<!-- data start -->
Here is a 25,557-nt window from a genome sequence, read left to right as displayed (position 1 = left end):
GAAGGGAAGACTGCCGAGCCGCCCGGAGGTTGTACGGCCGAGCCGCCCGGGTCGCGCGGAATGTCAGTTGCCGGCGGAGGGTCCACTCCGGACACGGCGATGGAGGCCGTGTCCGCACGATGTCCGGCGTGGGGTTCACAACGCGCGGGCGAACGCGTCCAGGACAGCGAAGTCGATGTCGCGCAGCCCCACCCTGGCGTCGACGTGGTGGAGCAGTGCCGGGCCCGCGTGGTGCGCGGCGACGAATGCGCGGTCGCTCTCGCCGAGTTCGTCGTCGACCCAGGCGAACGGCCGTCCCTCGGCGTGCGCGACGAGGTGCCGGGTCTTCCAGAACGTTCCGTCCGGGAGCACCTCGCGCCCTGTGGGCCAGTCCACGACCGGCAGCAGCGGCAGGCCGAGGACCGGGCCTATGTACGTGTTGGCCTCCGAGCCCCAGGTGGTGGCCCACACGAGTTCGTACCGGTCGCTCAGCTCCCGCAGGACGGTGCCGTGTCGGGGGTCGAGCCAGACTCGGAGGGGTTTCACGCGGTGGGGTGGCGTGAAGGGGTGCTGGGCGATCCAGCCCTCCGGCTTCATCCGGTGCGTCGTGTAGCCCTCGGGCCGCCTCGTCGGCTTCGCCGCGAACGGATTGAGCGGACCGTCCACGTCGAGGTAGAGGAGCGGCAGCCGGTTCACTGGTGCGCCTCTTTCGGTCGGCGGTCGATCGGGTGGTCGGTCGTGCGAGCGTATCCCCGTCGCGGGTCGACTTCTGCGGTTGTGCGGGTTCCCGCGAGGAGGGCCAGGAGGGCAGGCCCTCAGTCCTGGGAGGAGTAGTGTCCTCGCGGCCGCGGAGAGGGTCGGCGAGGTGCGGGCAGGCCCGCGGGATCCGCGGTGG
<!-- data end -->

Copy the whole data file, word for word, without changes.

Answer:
Here is a 25,557-nt window from a genome sequence, read left to right as displayed (position 1 = left end):
GAAGGGAAGACTGCCGAGCCGCCCGGAGGTTGTACGGCCGAGCCGCCCGGGTCGCGCGGAATGTCAGTTGCCGGCGGAGGGTCCACTCCGGACACGGCGATGGAGGCCGTGTCCGCACGATGTCCGGCGTGGGGTTCACAACGCGCGGGCGAACGCGTCCAGGACAGCGAAGTCGATGTCGCGCAGCCCCACCCTGGCGTCGACGTGGTGGAGCAGTGCCGGGCCCGCGTGGTGCGCGGCGACGAATGCGCGGTCGCTCTCGCCGAGTTCGTCGTCGACCCAGGCGAACGGCCGTCCCTCGGCGTGCGCGACGAGGTGCCGGGTCTTCCAGAACGTTCCGTCCGGGAGCACCTCGCGCCCTGTGGGCCAGTCCACGACCGGCAGCAGCGGCAGGCCGAGGACCGGGCCTATGTACGTGTTGGCCTCCGAGCCCCAGGTGGTGGCCCACACGAGTTCGTACCGGTCGCTCAGCTCCCGCAGGACGGTGCCGTGTCGGGGGTCGAGCCAGACTCGGAGGGGTTTCACGCGGTGGGGTGGCGTGAAGGGGTGCTGGGCGATCCAGCCCTCCGGCTTCATCCGGTGCGTCGTGTAGCCCTCGGGCCGCCTCGTCGGCTTCGCCGCGAACGGATTGAGCGGACCGTCCACGTCGAGGTAGAGGAGCGGCAGCCGGTTCACTGGTGCGCCTCTTTCGGTCGGCGGTCGATCGGGTGGTCGGTCGTGCGAGCGTATCCCCGTCGCGGGTCGACTTCTGCGGTTGTGCGGGTTCCCGCGAGGAGGGCCAGGAGGGCAGGCCCTCAGTCCTGGGAGGAGTAGTGTCCTCGCGGCCGCGGAGAGGGTCGGCGAGGTGCGGGCAGGCCCGCGGGATCCGCGGTGG